The circulation line may further comprise a heating section for heating the high pressure fluid circulated through the circulation line. Thus, the circulation line can be stabilized at an appropriate temperature. As a result, when performing the process based on the circulation line, a stable high pressure fluid can be supplied to the processing section.

The high pressure processing apparatus may further comprise a control section for controlling the switching of channels for the high pressure fluid circulated through the circulation line, wherein the supply/discharge switching section is controlled by the control section to switch channels to redirect the high pressure fluid through at least one selected from: a channel for supplying the high pressure fluid to the circulation line, and a channel for discharging the high pressure fluid from the circulation line. Thus, processing lines can be switched automatically by the control section.

The above high pressure fluid may be a super critical fluid. Thus, even in the case of a high pressure process employing an SCF having a high processing ability, it is possible to easily switch between the supply line for the SCF, the circulation line, and the line for cleaning the circulation line, through the switching of the supply/discharge switching section. In the line for cleaning the circulation line, chemicals and/or any other matter left in the circulation line can be continuously discharged as effluent through the use of a single line; therefore, it is unnecessary to separately repeat a circulation step and a discharging step. As a result, the time required for the cleaning process is reduced, thereby improving the throughput of the high pressure processing apparatus. Moreover, the cost can be curtailed because the amount of SCF used for the cleaning can be reduced. Since the circulation line is cleaned in continuous cycles, as opposed to a sporadic manner, the cleanliness within the lines can be easily improved. Furthermore, the above effect can be realized by providing a single supply line for supplying a high pressure fluid.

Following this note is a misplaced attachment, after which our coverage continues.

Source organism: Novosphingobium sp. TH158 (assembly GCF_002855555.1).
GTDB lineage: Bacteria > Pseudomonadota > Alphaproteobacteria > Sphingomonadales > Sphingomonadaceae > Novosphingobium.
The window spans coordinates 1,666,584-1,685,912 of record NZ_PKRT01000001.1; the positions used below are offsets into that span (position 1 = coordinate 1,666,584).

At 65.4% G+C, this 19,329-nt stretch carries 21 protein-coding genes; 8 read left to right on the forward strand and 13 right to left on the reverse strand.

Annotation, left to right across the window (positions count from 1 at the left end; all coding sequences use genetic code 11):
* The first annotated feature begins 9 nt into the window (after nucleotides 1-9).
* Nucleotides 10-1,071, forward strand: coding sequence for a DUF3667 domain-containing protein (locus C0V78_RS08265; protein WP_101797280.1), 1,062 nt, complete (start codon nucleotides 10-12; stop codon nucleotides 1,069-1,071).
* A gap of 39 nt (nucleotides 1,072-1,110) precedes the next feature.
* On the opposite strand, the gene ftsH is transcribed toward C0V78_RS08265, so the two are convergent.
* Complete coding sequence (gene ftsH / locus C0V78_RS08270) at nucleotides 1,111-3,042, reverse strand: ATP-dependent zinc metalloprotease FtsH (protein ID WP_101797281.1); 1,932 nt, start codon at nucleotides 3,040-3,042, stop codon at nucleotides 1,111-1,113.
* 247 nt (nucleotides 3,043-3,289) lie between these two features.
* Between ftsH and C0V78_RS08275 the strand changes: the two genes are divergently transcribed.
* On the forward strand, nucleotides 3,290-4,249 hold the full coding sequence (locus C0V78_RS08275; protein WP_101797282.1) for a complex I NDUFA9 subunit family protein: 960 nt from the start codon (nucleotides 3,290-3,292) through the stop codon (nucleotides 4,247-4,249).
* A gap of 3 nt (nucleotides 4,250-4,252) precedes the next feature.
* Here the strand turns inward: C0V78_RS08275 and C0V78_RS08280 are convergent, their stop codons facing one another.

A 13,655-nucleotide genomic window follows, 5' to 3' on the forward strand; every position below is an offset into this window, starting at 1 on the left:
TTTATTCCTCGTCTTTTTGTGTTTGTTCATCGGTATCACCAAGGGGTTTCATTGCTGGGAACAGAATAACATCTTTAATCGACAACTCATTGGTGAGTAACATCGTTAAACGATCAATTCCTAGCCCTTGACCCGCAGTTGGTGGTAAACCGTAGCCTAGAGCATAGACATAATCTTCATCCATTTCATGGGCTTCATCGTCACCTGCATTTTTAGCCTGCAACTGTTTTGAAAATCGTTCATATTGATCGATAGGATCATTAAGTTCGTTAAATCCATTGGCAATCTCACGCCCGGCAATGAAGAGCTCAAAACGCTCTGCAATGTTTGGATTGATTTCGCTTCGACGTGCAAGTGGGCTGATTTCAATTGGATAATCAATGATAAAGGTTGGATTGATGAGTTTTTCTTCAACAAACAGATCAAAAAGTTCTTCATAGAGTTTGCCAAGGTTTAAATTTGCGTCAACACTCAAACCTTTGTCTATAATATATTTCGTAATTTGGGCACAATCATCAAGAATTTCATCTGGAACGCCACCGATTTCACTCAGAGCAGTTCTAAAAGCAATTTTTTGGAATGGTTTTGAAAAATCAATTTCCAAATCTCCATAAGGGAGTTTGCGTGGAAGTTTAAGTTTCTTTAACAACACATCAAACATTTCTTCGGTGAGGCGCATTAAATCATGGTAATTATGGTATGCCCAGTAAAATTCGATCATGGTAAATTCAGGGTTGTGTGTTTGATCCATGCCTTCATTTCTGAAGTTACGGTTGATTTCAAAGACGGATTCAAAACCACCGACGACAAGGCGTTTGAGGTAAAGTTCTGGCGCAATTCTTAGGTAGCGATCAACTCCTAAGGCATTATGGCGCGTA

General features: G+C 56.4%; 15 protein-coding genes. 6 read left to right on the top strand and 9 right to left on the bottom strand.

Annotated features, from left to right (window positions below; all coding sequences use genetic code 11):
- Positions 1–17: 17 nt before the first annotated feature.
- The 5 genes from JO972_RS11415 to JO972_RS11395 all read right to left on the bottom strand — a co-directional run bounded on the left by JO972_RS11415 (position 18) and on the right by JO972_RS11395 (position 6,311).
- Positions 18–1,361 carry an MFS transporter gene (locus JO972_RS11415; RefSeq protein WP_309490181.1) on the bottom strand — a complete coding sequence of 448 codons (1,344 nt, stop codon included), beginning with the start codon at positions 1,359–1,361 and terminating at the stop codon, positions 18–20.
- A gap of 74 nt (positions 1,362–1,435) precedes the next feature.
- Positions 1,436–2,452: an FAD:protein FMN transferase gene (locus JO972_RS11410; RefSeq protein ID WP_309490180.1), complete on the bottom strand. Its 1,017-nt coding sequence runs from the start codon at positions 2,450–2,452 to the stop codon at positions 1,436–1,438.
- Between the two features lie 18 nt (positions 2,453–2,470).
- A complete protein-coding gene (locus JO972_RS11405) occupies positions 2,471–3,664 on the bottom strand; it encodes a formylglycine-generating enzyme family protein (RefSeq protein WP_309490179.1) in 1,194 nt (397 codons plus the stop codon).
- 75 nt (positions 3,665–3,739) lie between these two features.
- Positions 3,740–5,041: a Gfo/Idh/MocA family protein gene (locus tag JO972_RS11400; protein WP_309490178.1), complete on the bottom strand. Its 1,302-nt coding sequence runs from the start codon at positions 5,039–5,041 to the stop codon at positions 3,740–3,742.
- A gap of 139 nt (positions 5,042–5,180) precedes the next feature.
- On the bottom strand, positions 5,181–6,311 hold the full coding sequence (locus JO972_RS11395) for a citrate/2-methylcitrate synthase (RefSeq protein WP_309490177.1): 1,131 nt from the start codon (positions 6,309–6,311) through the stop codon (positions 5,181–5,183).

A fourth aspect of the present invention is directed to a high pressure processing apparatus for processing an object to be processed by employing a high pressure fluid, comprising: a circulation line for circulating a high pressure fluid in one direction; a processing section provided in the circulation line for processing an object to be processed by employing the high pressure fluid circulated through the circulation line, and returning the high pressure fluid to the circulation line after the processing; a supply/discharge switching section provided in the circulation line for switching channels to redirect the high pressure fluid through at least one selected from: a channel for supplying the high pressure fluid to the circulation line, and a channel for discharging the high pressure fluid from the circulation line; a first supply line for supplying the high pressure fluid to the circulation line; a second supply line for supplying the high pressure fluid to the circulation line via the supply/discharge switching section; a discharge line for discharging the high pressure fluid from the circulation line; and a bypass channel for redirecting the high pressure fluid circulated through the circulation line from the supply/discharge switching section so as to be supplied to the discharge line, wherein, when processing the object to be processed, the high pressure fluid supplied from the first supply line is circulated through the circulation line, and wherein, when cleaning the circulation line, the supply/discharge switching section switches channels so that the high pressure fluid supplied from the second supply line flows into the discharge line via the bypass channel after the high pressure fluid has made one complete round through the circulation line without redundancy.

Thus, it is possible to easily switch between the supply line for the high pressure fluid, the circulation line, and the line for cleaning the circulation line, through the switching of the supply/discharge switching section. In the line for cleaning the circulation line, chemicals and/or any other matter left in the circulation line can be continuously discharged as effluent through the use of a single line; therefore, it is unnecessary to separately repeat a circulation step and a discharging step. As a result, the time required for the cleaning process is reduced, thereby improving the throughput of the high pressure processing apparatus. Moreover, the cost can be curtailed because the amount of SCF used for the cleaning can be reduced. Since the circulation line is cleaned in continuous cycles, as opposed to a sporadic manner, the cleanliness within the lines can be easily improved.